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Workplace exposure to fumes, dust linked to lung disease

| Aug 15, 2017 | Social Security Disability

One of the things that make Charlotte such an attractive place to live is the ease with which we can escape urban life and enjoy hiking, boating, camping and many other outdoor activities in which we get plenty of sun and fresh air.

Unfortunately, much of our lives are spent indoors where we inhale recirculated air. Even worse, some workers are exposed to workplace gases, vapors, dust and fumes. Those workers are more likely to show early signs of lung disease, according to a recent study.

As many readers know, respiratory disorders are one of the illness categories that can qualify workers for Social Security Disability benefits.

The co-author of the new study said “interstitial lung disease is a family of over 100 diseases each characterized by inflammation and/or scarring (fibrosis) in the walls of the air sacs of the lungs.”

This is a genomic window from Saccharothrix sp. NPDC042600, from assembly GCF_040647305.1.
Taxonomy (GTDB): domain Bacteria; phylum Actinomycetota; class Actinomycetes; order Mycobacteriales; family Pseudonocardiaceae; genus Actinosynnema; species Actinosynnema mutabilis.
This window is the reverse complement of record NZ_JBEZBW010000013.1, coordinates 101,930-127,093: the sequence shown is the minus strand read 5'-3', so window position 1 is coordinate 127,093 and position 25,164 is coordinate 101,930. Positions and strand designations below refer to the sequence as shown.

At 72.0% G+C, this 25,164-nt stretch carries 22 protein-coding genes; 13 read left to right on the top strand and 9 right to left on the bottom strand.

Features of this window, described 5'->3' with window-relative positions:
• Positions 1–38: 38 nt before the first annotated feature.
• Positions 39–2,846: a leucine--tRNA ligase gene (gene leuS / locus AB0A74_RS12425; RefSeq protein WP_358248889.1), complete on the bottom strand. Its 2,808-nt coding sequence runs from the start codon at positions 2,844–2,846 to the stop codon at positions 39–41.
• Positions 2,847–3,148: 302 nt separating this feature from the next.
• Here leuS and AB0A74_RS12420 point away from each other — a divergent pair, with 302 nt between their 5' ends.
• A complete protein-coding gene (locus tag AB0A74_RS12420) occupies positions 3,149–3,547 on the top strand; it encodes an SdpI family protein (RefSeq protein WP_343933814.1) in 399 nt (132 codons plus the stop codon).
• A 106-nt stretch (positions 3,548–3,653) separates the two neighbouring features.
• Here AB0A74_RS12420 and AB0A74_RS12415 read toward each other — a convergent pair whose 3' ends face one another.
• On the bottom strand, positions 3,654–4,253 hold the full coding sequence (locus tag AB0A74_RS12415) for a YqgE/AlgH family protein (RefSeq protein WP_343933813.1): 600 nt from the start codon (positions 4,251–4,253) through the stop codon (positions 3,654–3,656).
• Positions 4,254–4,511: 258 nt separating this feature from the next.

Interstitial lung disease (ILD) is a group of disorders that typically cause progressive scarring of lung tissue that makes it difficult to breathe. Causes of the diseases are often unknown.

ILDs include asbestosis from asbestos exposure, black lung disease among some coal miners, and conditions caused by exposure to mold in the workplace or home.

More than 5,700 study participants had CT scans of their chests and then follow up scans six years later. They reported to researchers their on-the-job exposures to dust, vapors, gases and fumes.

Researchers also analyzed data from a study of cardiovascular disease in adults in Winton Salem and five other cities around the nation, Reuters reports.

Those with elevated exposures to dust and gases were especially likely to have opaque areas on their scans typical of ILD.

In some cases, workers exposed to these airborne elements might be eligible for workers’ compensation benefits and in other cases, they might require Social Security Disability benefits.

You can discuss the details of your situation with an attorney experienced in appeals of both North Carolina workers’ comp and SSDI claims.

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